The State Department Is Now Warning Of Impending Drone Attacks And How To Survive Them

These kinds of ominous drone alerts belonged only in dystopian fiction just a short time ago.

byTyler Rogoway and Joseph Trevithick|
U.S. Homeland photo


Today the U.S. Embassy in Saudi Arabia's capital Riyadh issued an alert that seemed ripped right from a dystopian action movie. A tweet from @TravelGov, an official U.S. State Department account that highlights travel and other alerts from diplomatic missions around the world, read "#SaudiArabia: The Embassy is tracking reports of possible missiles or drones that may be headed toward Riyadh today, October 28. Stay alert. If you hear a loud explosion or if sirens are activated, immediately seek cover." 

While the possible threat, which was never specifically described, has now reportedly passed, the idea that the U.S. government is putting out alerts for impending drone attacks is certainly a dark sign of the times we are entering into, ones in which warfare will be dominated by so-called "suicide drones," also known as loitering munitions, and lower-end cruise missiles. While this has become all too apparent in recent conflicts abroad, the idea that it is a serious threat in the Capital of a major allied city, one with some of the most modern air defense weaponry in the world, points to how hard it is to defend against these types of attacks, which can come from third-party actors, as well as enemy states.

The full announcement from the U.S. Embassy in Saudi Arabia was even more jarring, as it offered steps to take if you are caught in a drone or missile attack. It reads:

Location: Riyadh

Event: The Embassy is no longer tracking reports of missiles or drones headed toward Riyadh.  However, the Embassy advises American citizens to continue to exercise increased caution in Saudi Arabia due to terrorism and the threat of missile and drone attacks on civilian targets.  Read our full advisory here

Reminder of Actions to Take During Missile/Drone Events:

  • If you hear a loud explosion or if sirens are activated, immediately seek cover.
  • If in a home or a building, go to the lowest level of the structure with the fewest exterior walls, windows, and openings; close any doors and sit near an interior wall, away from any windows or openings.
  • If you are outdoors, immediately seek cover in a hardened structure; if that is not possible, lie down and cover your head with your hands.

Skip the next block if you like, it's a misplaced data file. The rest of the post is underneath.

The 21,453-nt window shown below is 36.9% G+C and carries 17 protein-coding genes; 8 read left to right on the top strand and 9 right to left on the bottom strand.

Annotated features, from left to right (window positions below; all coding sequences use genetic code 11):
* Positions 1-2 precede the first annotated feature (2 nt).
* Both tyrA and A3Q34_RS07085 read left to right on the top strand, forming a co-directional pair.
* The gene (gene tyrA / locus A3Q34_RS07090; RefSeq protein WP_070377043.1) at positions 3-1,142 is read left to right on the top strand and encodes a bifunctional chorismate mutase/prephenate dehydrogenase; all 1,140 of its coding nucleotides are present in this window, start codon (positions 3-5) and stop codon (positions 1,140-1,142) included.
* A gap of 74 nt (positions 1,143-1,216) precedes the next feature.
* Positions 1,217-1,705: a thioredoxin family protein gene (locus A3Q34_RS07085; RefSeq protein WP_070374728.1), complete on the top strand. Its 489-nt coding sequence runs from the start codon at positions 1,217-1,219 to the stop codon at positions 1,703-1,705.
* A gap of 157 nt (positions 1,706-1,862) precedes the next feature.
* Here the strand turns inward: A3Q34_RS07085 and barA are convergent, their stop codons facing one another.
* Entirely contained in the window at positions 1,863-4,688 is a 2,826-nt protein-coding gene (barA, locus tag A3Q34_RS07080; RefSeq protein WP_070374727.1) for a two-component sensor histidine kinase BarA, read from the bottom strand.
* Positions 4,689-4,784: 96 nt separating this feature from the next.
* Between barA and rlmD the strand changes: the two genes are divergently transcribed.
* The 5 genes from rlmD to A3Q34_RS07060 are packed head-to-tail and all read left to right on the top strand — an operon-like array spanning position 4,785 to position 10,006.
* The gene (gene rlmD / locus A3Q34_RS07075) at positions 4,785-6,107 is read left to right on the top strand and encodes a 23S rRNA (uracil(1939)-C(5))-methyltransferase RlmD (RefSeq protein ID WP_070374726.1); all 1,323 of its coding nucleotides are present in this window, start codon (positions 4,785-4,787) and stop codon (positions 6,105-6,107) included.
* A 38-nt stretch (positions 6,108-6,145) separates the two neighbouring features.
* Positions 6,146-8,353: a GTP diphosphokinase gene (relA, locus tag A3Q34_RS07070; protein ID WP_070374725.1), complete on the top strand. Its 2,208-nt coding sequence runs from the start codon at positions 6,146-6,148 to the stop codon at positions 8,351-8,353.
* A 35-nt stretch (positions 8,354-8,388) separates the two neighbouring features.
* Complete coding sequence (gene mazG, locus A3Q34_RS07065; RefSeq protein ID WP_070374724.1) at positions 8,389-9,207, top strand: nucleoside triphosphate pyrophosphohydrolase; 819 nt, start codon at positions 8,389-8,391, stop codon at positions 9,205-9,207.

• Be aware that even if the incoming missile or drone is intercepted, falling debris represents a significant risk.
  • After the attack, stay away from any debris, and monitor major news outlets for official guidance.

For Assistance Contact:

U.S. Embassy Riyadh

The embassy in Riyadh has offered similar instructions on multiple occasions in the past few years in the wake of drone and missile strikes that Iranian-backed Houthi rebels in neighboring Yemen have carried out on targets in Saudi Arabia. However, this appears to be the first time an alert was issued ahead of a potential attack.

Regardless, while this notice definitely has a Cold War 'duck and cover' vibe to it, the reality is the threat from these relatively rudimentary systems has literally and figuratively exploded, just as The War Zone

has warned of for years, and no Capital or population center is safe from them at this time. 

As to what the particular threat was in this case and where the reports about this impending attack came from, it's unclear. Earlier today, the Houthis claimed to have struck Abha International Airport in southwestern Saudi Arabia, which they have successfully targeted in the past. However, Saudi authorities said that they intercepted a number of incoming Houthi drones before they could reach their targets. Houthi drone attacks into southern areas of Saudi Arabia, as well as Saudi efforts to intercept them, have become a regular occurrence in recent years.

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The Houthis have launched drones and missiles at targets deeper inside Saudi Arabia in the past, as well, including firing ballistic missiles at Riyadh in 2018. At least one of those incoming weapons was struck by a Patriot surface-to-air missile. 

In addition, in September 2019, significant parts of Saudi Arabia's oil infrastructure came under an unprecedented attack from drones and cruise missiles. The Houthis claimed responsibility for these strikes, but U.S. officials subsequently asserted that Iran had carried them out. Whatever the case, the incident led to the deployment of U.S. and other foreign forces to Saudi Arabia, as well as the Persian Gulf, to bolster that country's own air and missile defenses. The Saudi Arabian military is also in the process of a massive expansion of its capabilities in this regard, including starting the process of acquiring a very large number of Terminal High Altitude Area Defense (THAAD) ballistic missile defense systems from the United States.

Whatever the possible drone or missile threat was that prompted the State Department alert, the dangers that even lower-end weapons of these types pose are very real now and will only become more so in the future. In turn, warnings of potential incoming attacks, from the U.S. government and others, which just a very short while ago were something that would have been relegated to movies or television, will be increasingly the norm.

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